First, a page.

A.L. Mohler, Ward Burgess and Nels Updike started for Cherry county Saturday.

Arthur Thomason, who swats the flies in W.A. Rourke's center garden during the balmy months, will polish up his musket after the last contest with St. Joseph today and will journey to Liberty, Mo., where after a brief visit with relatives he intends journeying to the outskirts of Liberty in pursuit of chickens and ducks. There has been a great deal of joshing on the Omaha team this summer as to who is the best hunter - Skipper Bill Schipke or Tommy, and each one swears he will show the other up on the first fall trip.

While Skipper has spent about half of his time in the Ozarks, Tommy has also had considerable experience with the shot-filled shells, having hunted for the market for a number of seasons.

Stockton Heth and T. Candiff, returned last week from a very successful shoot at Bassett, Neb. They report any number of chickens around this vicinity and said if there were no game laws they could prove it.

Reports from all over the state are to the effect that quail shooting will be a very slim quantity this fall. The scarcity of birds is really remarkable considering the fact that the summer has been ideal for their thriving. The only answer that the farmers can give to their being so few is the probability of the severe weather last winter reducing their number to such an extent that a single season has not been sufficient time for their recovery.

Jim Alpscow and party start the latter part of this week for Pelican lake, in the sand hills. Pelicans are not their prey, however, as along as more delectable denizens of the marshes are in sight. Pelican lake is situated in the central part of Cherry county, and for many years has been a camping spot for Omaha hunters. Fall or spring visitors seldom return empty handed from this region, while in most instances the limit has been the reward of their efforts.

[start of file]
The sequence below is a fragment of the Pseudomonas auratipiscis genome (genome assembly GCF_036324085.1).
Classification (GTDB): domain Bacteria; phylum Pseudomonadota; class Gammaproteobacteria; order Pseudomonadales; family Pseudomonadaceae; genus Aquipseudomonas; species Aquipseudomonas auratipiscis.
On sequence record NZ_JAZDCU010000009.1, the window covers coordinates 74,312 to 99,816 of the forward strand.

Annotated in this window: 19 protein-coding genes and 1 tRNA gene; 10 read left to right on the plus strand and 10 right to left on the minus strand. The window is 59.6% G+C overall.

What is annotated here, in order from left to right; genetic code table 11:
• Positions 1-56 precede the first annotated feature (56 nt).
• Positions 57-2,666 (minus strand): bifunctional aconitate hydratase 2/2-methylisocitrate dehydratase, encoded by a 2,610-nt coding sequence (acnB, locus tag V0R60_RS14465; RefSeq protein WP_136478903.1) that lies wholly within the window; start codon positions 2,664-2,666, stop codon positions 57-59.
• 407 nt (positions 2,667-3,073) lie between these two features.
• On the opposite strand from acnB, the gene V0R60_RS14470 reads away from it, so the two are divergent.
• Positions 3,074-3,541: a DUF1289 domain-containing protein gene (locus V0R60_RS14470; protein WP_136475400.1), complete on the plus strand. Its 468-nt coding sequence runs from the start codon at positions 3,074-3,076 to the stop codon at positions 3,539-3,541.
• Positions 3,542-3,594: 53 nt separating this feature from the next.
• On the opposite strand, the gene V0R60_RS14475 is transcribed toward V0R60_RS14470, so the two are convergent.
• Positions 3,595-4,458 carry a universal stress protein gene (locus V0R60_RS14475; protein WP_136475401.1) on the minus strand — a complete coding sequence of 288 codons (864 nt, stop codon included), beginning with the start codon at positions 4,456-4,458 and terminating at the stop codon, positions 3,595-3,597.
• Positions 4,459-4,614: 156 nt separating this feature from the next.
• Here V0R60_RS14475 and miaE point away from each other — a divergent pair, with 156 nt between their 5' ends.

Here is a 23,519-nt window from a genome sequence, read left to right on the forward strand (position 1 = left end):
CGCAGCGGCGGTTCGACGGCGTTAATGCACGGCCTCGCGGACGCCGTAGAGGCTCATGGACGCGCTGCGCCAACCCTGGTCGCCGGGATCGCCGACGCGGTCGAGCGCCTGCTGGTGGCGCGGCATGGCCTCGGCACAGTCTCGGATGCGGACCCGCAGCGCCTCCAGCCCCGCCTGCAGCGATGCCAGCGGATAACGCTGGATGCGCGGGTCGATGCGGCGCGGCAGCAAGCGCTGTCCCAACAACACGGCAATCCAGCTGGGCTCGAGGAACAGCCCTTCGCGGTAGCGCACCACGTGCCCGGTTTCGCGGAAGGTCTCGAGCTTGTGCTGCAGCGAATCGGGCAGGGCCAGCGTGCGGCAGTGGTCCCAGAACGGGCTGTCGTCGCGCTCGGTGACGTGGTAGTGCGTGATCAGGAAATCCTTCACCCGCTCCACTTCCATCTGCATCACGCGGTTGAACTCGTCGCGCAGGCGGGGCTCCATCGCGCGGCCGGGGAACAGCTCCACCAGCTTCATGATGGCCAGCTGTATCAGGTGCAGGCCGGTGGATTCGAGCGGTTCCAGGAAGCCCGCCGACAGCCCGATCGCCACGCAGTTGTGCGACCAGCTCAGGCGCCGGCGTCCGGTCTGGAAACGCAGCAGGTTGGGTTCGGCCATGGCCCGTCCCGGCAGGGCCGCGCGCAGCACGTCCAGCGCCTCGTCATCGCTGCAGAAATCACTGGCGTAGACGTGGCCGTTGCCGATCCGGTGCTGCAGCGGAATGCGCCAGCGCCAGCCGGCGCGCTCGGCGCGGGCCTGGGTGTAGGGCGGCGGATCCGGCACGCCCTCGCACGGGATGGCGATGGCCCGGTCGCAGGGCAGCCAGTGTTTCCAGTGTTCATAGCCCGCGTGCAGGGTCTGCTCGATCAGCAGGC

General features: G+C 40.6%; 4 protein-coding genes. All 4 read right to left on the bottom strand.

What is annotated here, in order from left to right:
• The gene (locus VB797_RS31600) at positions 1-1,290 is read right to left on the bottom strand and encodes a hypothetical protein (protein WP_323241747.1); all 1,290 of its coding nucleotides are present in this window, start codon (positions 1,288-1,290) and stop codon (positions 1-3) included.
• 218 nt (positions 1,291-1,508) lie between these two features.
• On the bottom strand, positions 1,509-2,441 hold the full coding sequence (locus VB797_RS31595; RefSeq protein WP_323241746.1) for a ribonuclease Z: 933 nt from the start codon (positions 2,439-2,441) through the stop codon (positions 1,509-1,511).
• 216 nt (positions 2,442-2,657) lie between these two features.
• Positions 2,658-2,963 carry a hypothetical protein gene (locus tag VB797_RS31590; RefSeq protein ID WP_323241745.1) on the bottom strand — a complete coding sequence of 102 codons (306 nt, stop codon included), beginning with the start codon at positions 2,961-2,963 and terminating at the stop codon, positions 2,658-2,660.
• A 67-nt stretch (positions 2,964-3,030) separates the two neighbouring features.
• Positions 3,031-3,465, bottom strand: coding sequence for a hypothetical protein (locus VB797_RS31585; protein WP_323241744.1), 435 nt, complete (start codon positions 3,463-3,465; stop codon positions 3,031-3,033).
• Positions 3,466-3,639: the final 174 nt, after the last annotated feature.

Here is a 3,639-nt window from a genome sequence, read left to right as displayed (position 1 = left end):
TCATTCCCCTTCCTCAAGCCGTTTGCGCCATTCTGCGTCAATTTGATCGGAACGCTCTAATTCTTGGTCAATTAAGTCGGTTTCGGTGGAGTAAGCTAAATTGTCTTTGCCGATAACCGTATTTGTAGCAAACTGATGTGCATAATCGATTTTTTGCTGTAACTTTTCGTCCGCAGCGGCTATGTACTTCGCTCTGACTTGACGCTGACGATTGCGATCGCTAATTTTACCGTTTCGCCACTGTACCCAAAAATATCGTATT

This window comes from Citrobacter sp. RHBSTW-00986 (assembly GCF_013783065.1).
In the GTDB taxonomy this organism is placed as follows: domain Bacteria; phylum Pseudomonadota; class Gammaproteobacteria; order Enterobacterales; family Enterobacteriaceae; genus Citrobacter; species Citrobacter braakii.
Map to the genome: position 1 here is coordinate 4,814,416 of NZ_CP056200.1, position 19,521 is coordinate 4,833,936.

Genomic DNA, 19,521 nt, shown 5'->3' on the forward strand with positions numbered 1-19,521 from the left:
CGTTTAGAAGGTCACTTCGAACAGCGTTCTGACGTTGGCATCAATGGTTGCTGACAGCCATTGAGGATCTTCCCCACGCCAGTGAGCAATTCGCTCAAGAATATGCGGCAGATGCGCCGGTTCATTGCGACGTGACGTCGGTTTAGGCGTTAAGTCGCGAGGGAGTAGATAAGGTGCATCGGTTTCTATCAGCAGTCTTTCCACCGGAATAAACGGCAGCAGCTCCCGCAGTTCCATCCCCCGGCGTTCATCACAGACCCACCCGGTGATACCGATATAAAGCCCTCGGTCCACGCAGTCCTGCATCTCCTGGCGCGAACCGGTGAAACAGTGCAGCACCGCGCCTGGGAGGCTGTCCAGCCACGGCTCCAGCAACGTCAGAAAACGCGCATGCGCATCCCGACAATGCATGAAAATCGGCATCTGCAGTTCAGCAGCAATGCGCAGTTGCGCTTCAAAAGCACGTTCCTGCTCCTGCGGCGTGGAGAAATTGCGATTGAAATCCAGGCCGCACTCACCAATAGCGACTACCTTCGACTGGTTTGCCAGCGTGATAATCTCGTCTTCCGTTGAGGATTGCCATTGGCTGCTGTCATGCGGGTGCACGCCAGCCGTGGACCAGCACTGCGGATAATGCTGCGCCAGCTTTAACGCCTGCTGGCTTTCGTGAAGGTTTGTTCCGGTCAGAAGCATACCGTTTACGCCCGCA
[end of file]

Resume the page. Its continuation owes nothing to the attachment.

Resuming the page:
Joe Dreibus, who is at Dunning, Neb., writes home that his party is enjoying excellent shooting of chicken and teal. Mallards have been scarce so far, but with the recent rainy spell they are beginning to arrive in small bunches. He reports an abundance of feed everywhere, and sufficient water to make it ideal for the feather travelers.

Harold Sobotker, Al Bush, Leon Callahan and Burt Carpenter will leave Omaha on October 5 for Currie's ranch, fifty-five miles from Hyannis, Nebraska. This is the third successive season the party has hunted this territory, both spring and fall. The usual program has been to proceed by automobile to Currie's ranch and from that point, with a complete but small camping outfit, make brief visits to the surrounding lakes, spending a couple of days or more at each one, according to the condition of the shooting. The trip this year will cover a period of three weeks, the quartet wishing to get a crack at the big ducks later in the season. It is planned that camp will be opened on Muskrat lake, a body of water which has contributed its full share to their game bags during previous outings.